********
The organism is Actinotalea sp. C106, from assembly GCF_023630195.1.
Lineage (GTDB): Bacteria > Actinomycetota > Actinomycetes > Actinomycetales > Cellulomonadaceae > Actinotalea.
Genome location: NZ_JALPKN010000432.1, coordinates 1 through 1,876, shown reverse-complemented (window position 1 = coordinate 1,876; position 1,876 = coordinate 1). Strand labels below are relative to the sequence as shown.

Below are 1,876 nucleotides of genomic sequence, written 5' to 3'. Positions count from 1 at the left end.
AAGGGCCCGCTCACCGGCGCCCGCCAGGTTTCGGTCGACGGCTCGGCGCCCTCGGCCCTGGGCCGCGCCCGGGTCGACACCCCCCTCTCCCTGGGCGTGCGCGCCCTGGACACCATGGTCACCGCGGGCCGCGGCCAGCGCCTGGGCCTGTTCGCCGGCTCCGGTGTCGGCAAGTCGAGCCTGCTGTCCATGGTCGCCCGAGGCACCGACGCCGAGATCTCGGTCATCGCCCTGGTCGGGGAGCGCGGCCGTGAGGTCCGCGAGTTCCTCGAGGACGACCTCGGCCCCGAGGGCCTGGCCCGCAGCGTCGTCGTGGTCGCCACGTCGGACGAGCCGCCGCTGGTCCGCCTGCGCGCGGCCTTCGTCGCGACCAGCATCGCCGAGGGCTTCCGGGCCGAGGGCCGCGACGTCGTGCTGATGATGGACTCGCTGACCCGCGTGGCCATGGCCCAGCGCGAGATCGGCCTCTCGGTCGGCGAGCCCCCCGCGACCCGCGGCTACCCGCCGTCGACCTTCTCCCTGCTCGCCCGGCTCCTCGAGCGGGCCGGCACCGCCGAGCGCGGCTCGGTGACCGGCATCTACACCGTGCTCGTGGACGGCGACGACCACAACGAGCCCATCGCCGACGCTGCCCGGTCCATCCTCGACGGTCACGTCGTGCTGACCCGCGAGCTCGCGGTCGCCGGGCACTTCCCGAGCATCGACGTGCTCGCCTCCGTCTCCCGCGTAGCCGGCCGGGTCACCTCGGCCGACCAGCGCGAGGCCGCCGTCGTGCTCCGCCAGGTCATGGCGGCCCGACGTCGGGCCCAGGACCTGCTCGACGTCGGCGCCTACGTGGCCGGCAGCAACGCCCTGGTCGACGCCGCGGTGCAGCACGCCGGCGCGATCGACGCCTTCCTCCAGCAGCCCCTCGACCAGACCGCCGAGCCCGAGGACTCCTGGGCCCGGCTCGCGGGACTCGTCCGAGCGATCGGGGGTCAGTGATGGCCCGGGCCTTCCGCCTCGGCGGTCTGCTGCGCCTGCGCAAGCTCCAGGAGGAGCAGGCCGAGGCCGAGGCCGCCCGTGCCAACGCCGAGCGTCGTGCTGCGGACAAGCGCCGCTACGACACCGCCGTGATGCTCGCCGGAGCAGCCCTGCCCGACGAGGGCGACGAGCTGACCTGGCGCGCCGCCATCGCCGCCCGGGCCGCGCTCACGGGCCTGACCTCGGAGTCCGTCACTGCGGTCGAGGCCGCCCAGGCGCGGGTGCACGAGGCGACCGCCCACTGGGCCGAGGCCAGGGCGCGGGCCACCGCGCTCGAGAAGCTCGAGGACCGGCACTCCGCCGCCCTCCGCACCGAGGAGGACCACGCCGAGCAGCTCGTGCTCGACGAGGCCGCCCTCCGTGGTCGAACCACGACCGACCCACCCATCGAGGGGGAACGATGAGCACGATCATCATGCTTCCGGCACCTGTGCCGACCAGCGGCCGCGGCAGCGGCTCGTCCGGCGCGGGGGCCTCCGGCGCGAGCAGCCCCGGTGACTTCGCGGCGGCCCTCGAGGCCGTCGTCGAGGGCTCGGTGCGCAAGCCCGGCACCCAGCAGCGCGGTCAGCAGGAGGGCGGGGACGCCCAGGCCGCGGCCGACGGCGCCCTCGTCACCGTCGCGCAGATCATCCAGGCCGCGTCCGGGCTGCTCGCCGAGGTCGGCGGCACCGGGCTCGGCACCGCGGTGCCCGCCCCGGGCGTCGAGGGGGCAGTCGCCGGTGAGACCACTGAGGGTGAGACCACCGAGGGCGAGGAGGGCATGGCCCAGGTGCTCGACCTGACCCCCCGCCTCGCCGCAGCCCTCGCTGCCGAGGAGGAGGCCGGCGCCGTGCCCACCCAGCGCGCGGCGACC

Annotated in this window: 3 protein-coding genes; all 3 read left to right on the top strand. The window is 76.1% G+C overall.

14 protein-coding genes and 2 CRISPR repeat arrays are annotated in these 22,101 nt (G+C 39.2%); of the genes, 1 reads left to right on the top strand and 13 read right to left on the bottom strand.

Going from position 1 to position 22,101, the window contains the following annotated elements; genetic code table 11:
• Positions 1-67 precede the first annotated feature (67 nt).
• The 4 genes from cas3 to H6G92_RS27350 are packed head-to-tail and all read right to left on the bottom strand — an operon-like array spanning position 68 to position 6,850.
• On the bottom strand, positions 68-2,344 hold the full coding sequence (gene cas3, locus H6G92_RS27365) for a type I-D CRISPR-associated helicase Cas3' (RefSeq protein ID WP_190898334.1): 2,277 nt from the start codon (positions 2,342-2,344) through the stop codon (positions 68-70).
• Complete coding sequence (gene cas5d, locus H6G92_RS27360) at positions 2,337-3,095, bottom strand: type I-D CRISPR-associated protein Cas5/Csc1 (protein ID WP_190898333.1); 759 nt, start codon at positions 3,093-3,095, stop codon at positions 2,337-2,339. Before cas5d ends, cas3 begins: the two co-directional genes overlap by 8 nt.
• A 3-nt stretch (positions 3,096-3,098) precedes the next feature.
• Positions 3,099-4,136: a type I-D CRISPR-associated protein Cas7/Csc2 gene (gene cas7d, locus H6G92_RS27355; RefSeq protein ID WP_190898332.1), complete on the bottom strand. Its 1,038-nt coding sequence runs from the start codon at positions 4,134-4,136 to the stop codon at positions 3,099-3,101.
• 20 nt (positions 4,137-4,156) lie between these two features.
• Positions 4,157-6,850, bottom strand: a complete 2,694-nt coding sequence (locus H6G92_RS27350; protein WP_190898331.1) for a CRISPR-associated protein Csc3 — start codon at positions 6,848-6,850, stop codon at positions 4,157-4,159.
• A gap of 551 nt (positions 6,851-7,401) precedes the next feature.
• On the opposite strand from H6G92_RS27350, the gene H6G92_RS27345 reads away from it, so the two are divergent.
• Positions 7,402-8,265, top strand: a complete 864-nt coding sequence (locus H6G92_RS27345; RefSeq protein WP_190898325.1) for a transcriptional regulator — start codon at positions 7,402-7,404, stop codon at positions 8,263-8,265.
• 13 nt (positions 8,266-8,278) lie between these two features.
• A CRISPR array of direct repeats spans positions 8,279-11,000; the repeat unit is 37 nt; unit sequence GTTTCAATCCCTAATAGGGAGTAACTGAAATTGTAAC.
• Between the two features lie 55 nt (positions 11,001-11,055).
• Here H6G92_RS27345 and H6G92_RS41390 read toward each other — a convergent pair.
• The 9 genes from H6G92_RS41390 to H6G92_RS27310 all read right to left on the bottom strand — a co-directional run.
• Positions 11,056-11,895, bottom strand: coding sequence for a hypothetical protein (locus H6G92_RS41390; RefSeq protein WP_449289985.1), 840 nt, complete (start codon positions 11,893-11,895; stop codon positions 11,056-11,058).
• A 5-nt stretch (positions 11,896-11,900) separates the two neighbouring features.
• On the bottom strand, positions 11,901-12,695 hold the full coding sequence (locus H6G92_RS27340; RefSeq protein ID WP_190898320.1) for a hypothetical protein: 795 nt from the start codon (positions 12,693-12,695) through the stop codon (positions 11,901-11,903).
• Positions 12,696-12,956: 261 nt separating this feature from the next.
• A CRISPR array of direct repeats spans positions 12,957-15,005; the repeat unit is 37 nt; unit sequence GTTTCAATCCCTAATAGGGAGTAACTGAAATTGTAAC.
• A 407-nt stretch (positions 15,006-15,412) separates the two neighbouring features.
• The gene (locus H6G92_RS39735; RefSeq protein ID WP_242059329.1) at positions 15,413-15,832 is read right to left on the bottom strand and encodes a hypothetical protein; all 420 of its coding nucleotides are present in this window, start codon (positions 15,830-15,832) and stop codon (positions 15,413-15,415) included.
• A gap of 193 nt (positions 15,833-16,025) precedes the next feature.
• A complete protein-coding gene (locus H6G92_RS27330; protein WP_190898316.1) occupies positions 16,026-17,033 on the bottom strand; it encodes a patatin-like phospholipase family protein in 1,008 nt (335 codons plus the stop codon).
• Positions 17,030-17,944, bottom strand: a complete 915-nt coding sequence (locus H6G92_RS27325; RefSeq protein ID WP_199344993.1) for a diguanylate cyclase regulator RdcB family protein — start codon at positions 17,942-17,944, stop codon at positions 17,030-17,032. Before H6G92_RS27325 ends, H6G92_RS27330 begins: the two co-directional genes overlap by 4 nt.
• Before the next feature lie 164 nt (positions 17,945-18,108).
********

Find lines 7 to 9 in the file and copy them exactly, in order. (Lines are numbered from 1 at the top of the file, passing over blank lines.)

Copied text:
14 protein-coding genes and 2 CRISPR repeat arrays are annotated in these 22,101 nt (G+C 39.2%); of the genes, 1 reads left to right on the top strand and 13 read right to left on the bottom strand.

Going from position 1 to position 22,101, the window contains the following annotated elements; genetic code table 11:
• Positions 1-67 precede the first annotated feature (67 nt).